Jean Marie was a black HIV-positive gay man who experienced three-dimensional discrimination. Despite his situation, he never stopped fighting for his rights as a human being—he fought until his last breath. I consider him my icon because he showed me that no matter how much I can contribute, it will make a difference in someone’s life.
Jean Marie told me, “Don’t let my story be forgotten. You are a witness to how I was treated. Please tell the world what happened and that no one deserves to be discriminated against that way.” He said that no one should have to suffer the way he did and that I have to remember that, so his pain wouldn’t be in vain. From that day, I said to myself that Jean Marie’s voice would be heard through mine until my last breath.
Jean Marie’s personality and his experience shape the way I advocate and stand up for people who are voiceless. He made me believe in my strength. If the work that I do won’t ease people’s pain and make their lives a little better, I have to stop and ask myself what I should do to make it right.
I am deeply sorry that I didn’t have enough resources to help Jean Marie. I am sorry that I did not have more courage to fight hard for him. I am sorry that I didn’t scream on the top of Parliament Hill so the decision-makers would listen. I am sorry that he had to endure all of those injustices. I am sorry that nobody cared enough for him because of what he represented. I am sorry that I didn’t have the power to make decisions about health equity for all people, no matter where they come from or what their social status, gender or sexual orientation.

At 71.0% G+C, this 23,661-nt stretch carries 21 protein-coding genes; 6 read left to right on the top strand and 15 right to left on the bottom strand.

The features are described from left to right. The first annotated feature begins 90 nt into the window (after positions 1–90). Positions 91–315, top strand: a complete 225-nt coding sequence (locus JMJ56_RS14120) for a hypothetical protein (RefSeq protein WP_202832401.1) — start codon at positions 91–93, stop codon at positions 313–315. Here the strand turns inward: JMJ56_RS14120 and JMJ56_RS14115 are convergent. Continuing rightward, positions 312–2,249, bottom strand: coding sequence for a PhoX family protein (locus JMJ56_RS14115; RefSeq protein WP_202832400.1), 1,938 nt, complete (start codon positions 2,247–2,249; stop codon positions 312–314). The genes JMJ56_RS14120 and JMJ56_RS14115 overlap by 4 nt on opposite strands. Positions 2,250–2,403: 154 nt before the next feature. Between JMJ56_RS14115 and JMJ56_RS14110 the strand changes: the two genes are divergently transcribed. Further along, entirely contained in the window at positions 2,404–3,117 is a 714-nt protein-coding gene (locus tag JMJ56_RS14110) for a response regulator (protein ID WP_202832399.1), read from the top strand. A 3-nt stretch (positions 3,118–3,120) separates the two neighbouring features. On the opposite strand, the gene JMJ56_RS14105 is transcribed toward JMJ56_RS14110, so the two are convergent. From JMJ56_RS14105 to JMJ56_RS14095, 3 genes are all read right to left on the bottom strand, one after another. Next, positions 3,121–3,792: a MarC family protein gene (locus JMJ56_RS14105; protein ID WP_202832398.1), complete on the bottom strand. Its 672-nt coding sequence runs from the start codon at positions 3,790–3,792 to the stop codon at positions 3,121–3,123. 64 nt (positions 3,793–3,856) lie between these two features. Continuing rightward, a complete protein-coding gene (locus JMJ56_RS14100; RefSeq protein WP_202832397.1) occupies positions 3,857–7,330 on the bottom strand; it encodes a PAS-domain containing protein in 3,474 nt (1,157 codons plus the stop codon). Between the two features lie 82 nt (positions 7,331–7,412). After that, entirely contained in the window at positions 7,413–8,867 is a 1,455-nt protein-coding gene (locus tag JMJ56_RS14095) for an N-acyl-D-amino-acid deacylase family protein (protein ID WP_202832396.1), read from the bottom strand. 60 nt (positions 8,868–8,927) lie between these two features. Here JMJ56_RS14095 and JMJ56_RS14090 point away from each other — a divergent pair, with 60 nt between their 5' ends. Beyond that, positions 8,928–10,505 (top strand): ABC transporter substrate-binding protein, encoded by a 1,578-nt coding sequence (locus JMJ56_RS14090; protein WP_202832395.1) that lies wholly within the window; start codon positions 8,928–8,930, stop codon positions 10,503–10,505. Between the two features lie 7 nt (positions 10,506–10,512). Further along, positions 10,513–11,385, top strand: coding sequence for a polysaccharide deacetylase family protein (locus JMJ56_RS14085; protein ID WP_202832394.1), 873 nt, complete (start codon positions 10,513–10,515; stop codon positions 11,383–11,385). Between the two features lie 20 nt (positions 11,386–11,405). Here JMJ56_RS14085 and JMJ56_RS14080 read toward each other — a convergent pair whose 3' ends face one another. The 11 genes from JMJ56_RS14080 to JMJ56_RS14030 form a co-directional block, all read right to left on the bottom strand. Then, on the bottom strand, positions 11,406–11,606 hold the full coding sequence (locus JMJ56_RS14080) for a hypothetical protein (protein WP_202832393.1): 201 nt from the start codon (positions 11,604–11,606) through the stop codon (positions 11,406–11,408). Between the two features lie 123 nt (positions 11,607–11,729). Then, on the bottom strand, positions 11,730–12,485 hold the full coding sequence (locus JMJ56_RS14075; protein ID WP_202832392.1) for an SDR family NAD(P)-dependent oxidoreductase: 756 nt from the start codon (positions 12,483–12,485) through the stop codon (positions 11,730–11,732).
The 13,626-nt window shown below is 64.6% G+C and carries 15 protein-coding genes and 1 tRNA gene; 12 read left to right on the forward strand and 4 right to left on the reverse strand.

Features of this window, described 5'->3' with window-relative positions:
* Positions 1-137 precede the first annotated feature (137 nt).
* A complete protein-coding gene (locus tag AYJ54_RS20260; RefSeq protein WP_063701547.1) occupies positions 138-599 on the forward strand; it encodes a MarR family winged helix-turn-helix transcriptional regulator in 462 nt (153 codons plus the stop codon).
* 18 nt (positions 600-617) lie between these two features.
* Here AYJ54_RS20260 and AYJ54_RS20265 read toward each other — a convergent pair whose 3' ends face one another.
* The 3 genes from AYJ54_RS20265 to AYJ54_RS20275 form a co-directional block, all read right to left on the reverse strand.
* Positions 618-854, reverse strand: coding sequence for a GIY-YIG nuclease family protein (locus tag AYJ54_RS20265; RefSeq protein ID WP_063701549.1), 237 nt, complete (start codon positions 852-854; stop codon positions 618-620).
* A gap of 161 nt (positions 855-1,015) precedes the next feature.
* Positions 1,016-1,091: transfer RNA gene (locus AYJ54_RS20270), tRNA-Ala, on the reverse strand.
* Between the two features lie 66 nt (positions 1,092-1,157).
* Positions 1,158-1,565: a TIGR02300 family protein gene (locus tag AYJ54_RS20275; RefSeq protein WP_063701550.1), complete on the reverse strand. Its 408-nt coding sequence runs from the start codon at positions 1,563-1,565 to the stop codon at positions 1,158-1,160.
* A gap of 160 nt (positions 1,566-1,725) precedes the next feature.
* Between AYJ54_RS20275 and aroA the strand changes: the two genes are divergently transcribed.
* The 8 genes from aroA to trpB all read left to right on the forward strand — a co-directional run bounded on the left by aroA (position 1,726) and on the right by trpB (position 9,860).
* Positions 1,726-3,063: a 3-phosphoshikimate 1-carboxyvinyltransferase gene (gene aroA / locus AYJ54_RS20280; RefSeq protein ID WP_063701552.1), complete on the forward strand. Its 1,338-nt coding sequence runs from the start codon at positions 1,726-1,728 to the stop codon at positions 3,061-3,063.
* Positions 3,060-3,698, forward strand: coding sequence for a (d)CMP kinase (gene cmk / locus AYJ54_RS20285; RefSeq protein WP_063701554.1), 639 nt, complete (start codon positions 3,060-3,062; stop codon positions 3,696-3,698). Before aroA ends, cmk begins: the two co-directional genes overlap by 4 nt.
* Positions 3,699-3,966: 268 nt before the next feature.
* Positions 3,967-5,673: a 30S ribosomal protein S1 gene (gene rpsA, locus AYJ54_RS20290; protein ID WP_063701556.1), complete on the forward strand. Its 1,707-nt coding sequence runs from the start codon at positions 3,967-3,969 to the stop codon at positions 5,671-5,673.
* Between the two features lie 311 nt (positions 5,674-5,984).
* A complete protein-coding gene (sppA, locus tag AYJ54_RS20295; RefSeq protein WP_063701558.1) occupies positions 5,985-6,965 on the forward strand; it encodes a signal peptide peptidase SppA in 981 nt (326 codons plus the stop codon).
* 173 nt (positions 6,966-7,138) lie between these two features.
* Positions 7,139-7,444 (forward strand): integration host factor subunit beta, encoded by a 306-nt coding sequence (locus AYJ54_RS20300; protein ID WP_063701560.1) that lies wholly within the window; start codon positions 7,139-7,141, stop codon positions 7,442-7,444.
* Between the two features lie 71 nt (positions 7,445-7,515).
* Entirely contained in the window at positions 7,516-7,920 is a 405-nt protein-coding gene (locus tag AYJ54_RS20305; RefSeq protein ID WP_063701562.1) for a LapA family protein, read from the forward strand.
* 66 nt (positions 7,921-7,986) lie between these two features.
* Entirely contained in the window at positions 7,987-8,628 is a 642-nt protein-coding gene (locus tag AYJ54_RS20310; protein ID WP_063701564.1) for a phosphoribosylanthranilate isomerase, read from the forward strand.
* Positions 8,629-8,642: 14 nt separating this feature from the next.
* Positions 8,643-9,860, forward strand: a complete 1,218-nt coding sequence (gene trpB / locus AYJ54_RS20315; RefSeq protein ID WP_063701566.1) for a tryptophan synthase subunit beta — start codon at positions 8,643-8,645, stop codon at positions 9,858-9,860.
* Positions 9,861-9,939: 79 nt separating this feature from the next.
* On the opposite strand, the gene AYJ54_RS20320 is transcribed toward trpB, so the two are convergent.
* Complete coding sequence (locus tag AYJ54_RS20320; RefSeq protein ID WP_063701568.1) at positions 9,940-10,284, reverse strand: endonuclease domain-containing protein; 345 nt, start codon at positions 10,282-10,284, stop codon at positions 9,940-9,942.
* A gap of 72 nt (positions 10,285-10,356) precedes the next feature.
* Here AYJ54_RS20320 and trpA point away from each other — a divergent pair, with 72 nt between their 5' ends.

Although Jean Marie is not here today, he is remembered all the time because his legacy is the work that I and so many others are doing today.
Deborah Norris, 55
There is one group of people that stands out in my mind as my icons in the HIV movement: Living Positive’s Edmonton Persons Living with HIV Society. It was my lifeline when I was diagnosed.
I will never forget walking into one of their Monday night support groups in 1992 and being overwhelmed by the joy and fun and compassion in the room. For the first time since being diagnosed, I felt like I was going to be OK. Sure, there were people there who were very sick, and there were limited treatment options—we only had AZT back then. But in spite of the fact that many people—our friends—were dying, we were there for each other. And not willing to give up.